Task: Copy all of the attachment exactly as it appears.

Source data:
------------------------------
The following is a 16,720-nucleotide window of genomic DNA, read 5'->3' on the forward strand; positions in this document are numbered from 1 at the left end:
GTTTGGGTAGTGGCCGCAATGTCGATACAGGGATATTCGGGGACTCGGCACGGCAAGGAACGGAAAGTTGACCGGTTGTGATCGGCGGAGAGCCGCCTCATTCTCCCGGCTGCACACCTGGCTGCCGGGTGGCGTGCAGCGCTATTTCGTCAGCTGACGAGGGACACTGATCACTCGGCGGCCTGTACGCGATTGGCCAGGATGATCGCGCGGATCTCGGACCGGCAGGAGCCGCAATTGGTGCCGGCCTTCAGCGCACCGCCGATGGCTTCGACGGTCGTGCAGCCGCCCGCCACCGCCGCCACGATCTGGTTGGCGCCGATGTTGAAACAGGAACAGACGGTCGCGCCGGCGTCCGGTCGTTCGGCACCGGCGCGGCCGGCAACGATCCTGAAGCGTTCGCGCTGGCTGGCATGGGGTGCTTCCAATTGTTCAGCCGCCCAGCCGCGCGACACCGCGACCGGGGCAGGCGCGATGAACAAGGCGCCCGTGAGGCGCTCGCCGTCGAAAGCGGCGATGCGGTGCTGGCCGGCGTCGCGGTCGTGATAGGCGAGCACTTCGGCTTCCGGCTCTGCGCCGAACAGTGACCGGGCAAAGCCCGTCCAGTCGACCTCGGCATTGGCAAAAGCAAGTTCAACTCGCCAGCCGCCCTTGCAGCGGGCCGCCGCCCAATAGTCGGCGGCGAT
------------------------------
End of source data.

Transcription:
The following is a 16,720-nucleotide window of genomic DNA, read 5'->3' on the forward strand; positions in this document are numbered from 1 at the left end:
GTTTGGGTAGTGGCCGCAATGTCGATACAGGGATATTCGGGGACTCGGCACGGCAAGGAACGGAAAGTTGACCGGTTGTGATCGGCGGAGAGCCGCCTCATTCTCCCGGCTGCACACCTGGCTGCCGGGTGGCGTGCAGCGCTATTTCGTCAGCTGACGAGGGACACTGATCACTCGGCGGCCTGTACGCGATTGGCCAGGATGATCGCGCGGATCTCGGACCGGCAGGAGCCGCAATTGGTGCCGGCCTTCAGCGCACCGCCGATGGCTTCGACGGTCGTGCAGCCGCCCGCCACCGCCGCCACGATCTGGTTGGCGCCGATGTTGAAACAGGAACAGACGGTCGCGCCGGCGTCCGGTCGTTCGGCACCGGCGCGGCCGGCAACGATCCTGAAGCGTTCGCGCTGGCTGGCATGGGGTGCTTCCAATTGTTCAGCCGCCCAGCCGCGCGACACCGCGACCGGGGCAGGCGCGATGAACAAGGCGCCCGTGAGGCGCTCGCCGTCGAAAGCGGCGATGCGGTGCTGGCCGGCGTCGCGGTCGTGATAGGCGAGCACTTCGGCTTCCGGCTCTGCGCCGAACAGTGACCGGGCAAAGCCCGTCCAGTCGACCTCGGCATTGGCAAAAGCAAGTTCAACTCGCCAGCCGCCCTTGCAGCGGGCCGCCGCCCAATAGTCGGCGGCGAT